This post was updated May 17 at 8:34 p.m.
For many Bruins, Westwood Village is an area often frequented as an excursion after class, Friday night outing or quick lunch get-together. However, this general sentiment regarding the liveliness of UCLA’s college town was not always the case.
Ten years ago, Daily Bruin writer Alexia Boyarsky wrote about a Westwood revival among local businesses. The decade-old article mentioned the arrival of various businesses in Westwood, an addition that came after a progressive downturn in business activity since the 1990s.
While factors such as the recession and lack of public parking contributed to Westwood’s waning activity, Boyarsky also said businesses were unable to find traction to stay in Westwood for the long run.
Among some of the businesses to gain a foothold in Westwood Village was none other than Target, which was expected to open that following summer. What was once an anticipated opening in Westwood Village is now a go-to destination for many students.
Dana Cuff, director of UCLA’s cityLAB at the time, said in the article that Westwood was ready to enter a new era of business.
“It’s taken a while for Westwood to reestablish its new identity, but really, it is primed for its next blossoming,” Cuff said.
Boyarsky said certain businesses in Westwood Village were exemplifying a hopeful era of growth for the area. Boyarsky wrote about the opening of Five Guys Burgers and Fries and 800 Degree Neapolitan Pizzeria, two restaurants that signaled a hopeful future for Westwood’s urban development.
While the addition of these businesses pointed toward the beginning of a thriving Westwood era, their closing certainly did not signify the end. Five Guys Burgers and Fries and 800 Degree Neapolitan Pizzeria have closed since their 2012 openings, but a plethora of new businesses have taken their place.
2020 introduced new businesses to Westwood, from Meet Fresh to Duffl, a student-created college delivery service. Through such additions, Bruins and other Westwood frequenters are able to experience a continued level of pedestrian culture.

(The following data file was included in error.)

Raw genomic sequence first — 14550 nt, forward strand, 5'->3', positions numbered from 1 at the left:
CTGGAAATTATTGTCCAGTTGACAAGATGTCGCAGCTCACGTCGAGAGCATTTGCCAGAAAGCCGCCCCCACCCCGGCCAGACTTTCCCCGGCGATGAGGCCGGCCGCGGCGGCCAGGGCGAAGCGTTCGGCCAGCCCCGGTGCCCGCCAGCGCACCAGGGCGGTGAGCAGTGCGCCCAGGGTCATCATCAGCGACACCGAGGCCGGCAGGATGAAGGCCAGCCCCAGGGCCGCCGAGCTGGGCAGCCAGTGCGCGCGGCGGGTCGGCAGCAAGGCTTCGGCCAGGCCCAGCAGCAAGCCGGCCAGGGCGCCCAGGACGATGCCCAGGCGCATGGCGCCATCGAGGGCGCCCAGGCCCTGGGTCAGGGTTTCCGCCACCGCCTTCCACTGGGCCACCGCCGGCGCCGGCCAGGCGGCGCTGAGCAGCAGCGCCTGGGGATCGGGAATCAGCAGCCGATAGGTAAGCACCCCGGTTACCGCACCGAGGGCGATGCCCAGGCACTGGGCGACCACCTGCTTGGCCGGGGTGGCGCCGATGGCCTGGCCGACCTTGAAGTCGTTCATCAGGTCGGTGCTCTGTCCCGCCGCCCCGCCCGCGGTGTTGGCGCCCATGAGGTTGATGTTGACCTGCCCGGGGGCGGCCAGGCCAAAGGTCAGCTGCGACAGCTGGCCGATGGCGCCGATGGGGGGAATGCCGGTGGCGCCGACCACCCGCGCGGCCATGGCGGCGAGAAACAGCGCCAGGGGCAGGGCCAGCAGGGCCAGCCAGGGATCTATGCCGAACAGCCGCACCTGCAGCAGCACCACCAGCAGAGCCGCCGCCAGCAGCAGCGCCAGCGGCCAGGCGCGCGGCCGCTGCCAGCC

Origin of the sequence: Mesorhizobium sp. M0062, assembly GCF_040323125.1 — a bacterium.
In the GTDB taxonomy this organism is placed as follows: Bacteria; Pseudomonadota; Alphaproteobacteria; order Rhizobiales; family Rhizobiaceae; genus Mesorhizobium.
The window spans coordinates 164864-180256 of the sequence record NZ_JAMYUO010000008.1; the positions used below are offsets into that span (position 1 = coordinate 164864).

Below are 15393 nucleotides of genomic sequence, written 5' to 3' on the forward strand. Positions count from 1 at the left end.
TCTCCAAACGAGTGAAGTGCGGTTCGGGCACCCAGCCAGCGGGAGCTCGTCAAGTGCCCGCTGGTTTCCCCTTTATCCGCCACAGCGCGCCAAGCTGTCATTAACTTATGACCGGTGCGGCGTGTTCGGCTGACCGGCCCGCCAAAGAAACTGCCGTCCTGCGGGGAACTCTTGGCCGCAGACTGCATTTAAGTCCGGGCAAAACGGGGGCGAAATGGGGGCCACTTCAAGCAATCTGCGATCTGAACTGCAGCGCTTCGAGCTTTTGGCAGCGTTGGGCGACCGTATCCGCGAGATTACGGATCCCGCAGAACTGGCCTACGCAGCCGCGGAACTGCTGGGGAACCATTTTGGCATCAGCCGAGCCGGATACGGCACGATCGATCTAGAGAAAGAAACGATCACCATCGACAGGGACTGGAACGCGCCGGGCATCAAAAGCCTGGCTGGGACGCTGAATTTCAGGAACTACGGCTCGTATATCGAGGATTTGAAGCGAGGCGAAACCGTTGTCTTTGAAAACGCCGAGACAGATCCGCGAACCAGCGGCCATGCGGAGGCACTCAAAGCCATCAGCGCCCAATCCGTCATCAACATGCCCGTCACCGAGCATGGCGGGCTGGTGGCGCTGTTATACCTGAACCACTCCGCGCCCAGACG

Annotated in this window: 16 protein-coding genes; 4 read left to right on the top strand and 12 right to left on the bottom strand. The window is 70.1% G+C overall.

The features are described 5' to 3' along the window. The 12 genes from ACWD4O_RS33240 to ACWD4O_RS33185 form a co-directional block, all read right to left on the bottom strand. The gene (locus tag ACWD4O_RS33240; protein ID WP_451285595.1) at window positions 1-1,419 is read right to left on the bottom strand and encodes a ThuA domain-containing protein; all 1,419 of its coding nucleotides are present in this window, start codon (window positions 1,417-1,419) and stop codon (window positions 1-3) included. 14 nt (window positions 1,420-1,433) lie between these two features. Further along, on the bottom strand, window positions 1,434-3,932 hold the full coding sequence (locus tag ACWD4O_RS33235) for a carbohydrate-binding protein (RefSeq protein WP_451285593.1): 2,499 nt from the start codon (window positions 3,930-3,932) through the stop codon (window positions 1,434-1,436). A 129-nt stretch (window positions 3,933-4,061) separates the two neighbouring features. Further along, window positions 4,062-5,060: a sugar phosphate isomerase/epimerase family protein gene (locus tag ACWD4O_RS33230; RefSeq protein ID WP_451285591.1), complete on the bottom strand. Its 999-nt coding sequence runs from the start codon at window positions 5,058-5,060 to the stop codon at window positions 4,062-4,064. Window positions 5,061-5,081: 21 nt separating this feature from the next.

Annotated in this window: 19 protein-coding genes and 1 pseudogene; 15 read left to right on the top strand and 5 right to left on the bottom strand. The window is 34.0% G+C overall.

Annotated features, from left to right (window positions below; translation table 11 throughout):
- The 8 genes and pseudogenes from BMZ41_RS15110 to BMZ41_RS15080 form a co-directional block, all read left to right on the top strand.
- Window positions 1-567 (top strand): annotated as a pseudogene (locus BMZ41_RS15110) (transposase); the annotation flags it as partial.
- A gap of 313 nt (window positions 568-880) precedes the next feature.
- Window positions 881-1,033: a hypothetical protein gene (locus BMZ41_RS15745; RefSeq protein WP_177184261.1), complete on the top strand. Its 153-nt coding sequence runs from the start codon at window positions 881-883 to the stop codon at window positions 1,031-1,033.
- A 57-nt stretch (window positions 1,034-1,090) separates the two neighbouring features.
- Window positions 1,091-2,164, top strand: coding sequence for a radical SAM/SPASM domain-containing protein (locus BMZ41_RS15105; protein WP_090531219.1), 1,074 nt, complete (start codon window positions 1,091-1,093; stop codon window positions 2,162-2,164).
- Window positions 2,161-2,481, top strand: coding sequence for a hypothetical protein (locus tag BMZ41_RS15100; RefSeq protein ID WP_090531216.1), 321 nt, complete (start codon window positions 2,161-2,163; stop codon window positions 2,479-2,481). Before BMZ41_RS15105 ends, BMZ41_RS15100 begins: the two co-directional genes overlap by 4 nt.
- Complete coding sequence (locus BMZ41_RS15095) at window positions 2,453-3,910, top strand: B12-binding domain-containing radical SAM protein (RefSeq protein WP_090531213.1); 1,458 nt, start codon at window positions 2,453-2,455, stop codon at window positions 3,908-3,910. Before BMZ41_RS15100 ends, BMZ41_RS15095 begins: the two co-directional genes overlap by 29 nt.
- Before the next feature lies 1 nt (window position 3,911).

Cuff said in the article that the businesses established at the beginning of Westwood’s revival would be crucial in helping solidify a steady future for Westwood.
“Other businesses see that (the business) worked, then they’ll follow. That’s the way all development works,” Cuff said. “Until someone takes the risk, it’s difficult to bring in other businesses.”
A correction note in Boyarsky’s article also mentioned the construction of a Metro stop on Westwood and Wilshire that would not be added until 2036. Now, only ten years later, the metro stop is well underway with an expected completion date of 2027.
Other sources from the 2012 article, such as Westwood owner Adam Fleischman, said it was difficult for Westwood to grow, as the area mainly served fast food.
Among some of the more fine-dining restaurants developed since 2012 is KazuNori, a hand roll restaurant that opened in 2016. Other non-fast food eateries include Northern Cafe Chinese Hot Pot, which opened in 2020, and House of Meatballs, which opened in 2014.
Westwood has come a long way since 2012. As a city amid restructuring during the time of Boyarsky’s article, the boom of Westwood’s businesses ever since has certainly lived up to its predictions.
Steve Sann, the chair of the Westwood Community Council in 2012, said in the article that Westwood’s revival would allow for steady growth in the future.
“When businesses are looking at areas, and they see that we are investing in ourselves, that’s attractive, and it will make them want to be part of that community,” Sann said.
Now, a decade later, Sann’s predictions are largely correct. Westwood’s reputation as a bustling college town may not have always been the case, but for now, Bruins can expect it to stay that way.
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